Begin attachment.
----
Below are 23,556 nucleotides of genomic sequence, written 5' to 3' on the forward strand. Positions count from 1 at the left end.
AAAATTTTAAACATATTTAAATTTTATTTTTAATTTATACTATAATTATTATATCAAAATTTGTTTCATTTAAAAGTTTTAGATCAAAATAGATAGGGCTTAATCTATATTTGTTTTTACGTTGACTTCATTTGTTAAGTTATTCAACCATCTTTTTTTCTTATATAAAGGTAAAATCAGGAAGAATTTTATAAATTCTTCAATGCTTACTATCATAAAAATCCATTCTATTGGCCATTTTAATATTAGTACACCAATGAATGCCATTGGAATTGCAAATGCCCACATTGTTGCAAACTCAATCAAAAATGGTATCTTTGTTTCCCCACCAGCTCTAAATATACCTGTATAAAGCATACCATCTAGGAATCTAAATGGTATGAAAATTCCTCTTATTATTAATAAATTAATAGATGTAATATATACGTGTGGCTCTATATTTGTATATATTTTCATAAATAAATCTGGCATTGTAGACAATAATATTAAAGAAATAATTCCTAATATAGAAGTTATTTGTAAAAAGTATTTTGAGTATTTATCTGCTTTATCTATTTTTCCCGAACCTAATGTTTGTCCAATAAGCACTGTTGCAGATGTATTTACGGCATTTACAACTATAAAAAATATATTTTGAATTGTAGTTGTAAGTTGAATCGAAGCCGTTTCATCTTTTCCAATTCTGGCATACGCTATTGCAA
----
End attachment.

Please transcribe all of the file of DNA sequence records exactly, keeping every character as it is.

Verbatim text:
Below are 23,556 nucleotides of genomic sequence, written 5' to 3' on the forward strand. Positions count from 1 at the left end.
AAAATTTTAAACATATTTAAATTTTATTTTTAATTTATACTATAATTATTATATCAAAATTTGTTTCATTTAAAAGTTTTAGATCAAAATAGATAGGGCTTAATCTATATTTGTTTTTACGTTGACTTCATTTGTTAAGTTATTCAACCATCTTTTTTTCTTATATAAAGGTAAAATCAGGAAGAATTTTATAAATTCTTCAATGCTTACTATCATAAAAATCCATTCTATTGGCCATTTTAATATTAGTACACCAATGAATGCCATTGGAATTGCAAATGCCCACATTGTTGCAAACTCAATCAAAAATGGTATCTTTGTTTCCCCACCAGCTCTAAATATACCTGTATAAAGCATACCATCTAGGAATCTAAATGGTATGAAAATTCCTCTTATTATTAATAAATTAATAGATGTAATATATACGTGTGGCTCTATATTTGTATATATTTTCATAAATAAATCTGGCATTGTAGACAATAATATTAAAGAAATAATTCCTAATATAGAAGTTATTTGTAAAAAGTATTTTGAGTATTTATCTGCTTTATCTATTTTTCCCGAACCTAATGTTTGTCCAATAAGCACTGTTGCAGATGTATTTACGGCATTTACAACTATAAAAAATATATTTTGAATTGTAGTTGTAAGTTGAATCGAAGCCGTTTCATCTTTTCCAATTCTGGCATACGCTATTGCAA